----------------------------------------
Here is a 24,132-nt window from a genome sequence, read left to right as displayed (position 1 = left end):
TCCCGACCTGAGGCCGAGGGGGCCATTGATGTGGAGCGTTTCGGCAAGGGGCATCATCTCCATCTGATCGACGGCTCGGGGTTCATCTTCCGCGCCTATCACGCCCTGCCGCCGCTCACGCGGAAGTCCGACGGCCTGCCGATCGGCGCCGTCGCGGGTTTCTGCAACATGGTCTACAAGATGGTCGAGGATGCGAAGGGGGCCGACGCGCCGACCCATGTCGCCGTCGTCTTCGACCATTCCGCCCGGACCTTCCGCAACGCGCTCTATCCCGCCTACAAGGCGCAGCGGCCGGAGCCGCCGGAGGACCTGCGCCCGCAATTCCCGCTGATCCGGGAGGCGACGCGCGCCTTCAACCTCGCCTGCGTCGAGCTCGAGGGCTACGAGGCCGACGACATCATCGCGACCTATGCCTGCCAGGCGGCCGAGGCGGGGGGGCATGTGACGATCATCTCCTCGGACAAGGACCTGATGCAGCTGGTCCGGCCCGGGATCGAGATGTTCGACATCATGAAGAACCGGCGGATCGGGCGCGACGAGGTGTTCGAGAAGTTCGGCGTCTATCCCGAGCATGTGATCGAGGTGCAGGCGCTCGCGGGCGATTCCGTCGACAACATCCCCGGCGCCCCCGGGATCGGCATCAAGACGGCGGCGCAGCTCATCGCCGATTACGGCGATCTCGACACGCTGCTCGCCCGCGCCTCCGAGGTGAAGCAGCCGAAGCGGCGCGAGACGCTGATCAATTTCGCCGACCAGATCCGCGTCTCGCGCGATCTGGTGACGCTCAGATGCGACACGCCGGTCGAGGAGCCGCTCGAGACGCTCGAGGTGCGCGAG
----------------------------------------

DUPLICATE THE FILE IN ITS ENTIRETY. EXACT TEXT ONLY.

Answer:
Here is a 24,132-nt window from a genome sequence, read left to right as displayed (position 1 = left end):
TCCCGACCTGAGGCCGAGGGGGCCATTGATGTGGAGCGTTTCGGCAAGGGGCATCATCTCCATCTGATCGACGGCTCGGGGTTCATCTTCCGCGCCTATCACGCCCTGCCGCCGCTCACGCGGAAGTCCGACGGCCTGCCGATCGGCGCCGTCGCGGGTTTCTGCAACATGGTCTACAAGATGGTCGAGGATGCGAAGGGGGCCGACGCGCCGACCCATGTCGCCGTCGTCTTCGACCATTCCGCCCGGACCTTCCGCAACGCGCTCTATCCCGCCTACAAGGCGCAGCGGCCGGAGCCGCCGGAGGACCTGCGCCCGCAATTCCCGCTGATCCGGGAGGCGACGCGCGCCTTCAACCTCGCCTGCGTCGAGCTCGAGGGCTACGAGGCCGACGACATCATCGCGACCTATGCCTGCCAGGCGGCCGAGGCGGGGGGGCATGTGACGATCATCTCCTCGGACAAGGACCTGATGCAGCTGGTCCGGCCCGGGATCGAGATGTTCGACATCATGAAGAACCGGCGGATCGGGCGCGACGAGGTGTTCGAGAAGTTCGGCGTCTATCCCGAGCATGTGATCGAGGTGCAGGCGCTCGCGGGCGATTCCGTCGACAACATCCCCGGCGCCCCCGGGATCGGCATCAAGACGGCGGCGCAGCTCATCGCCGATTACGGCGATCTCGACACGCTGCTCGCCCGCGCCTCCGAGGTGAAGCAGCCGAAGCGGCGCGAGACGCTGATCAATTTCGCCGACCAGATCCGCGTCTCGCGCGATCTGGTGACGCTCAGATGCGACACGCCGGTCGAGGAGCCGCTCGAGACGCTCGAGGTGCGCGAG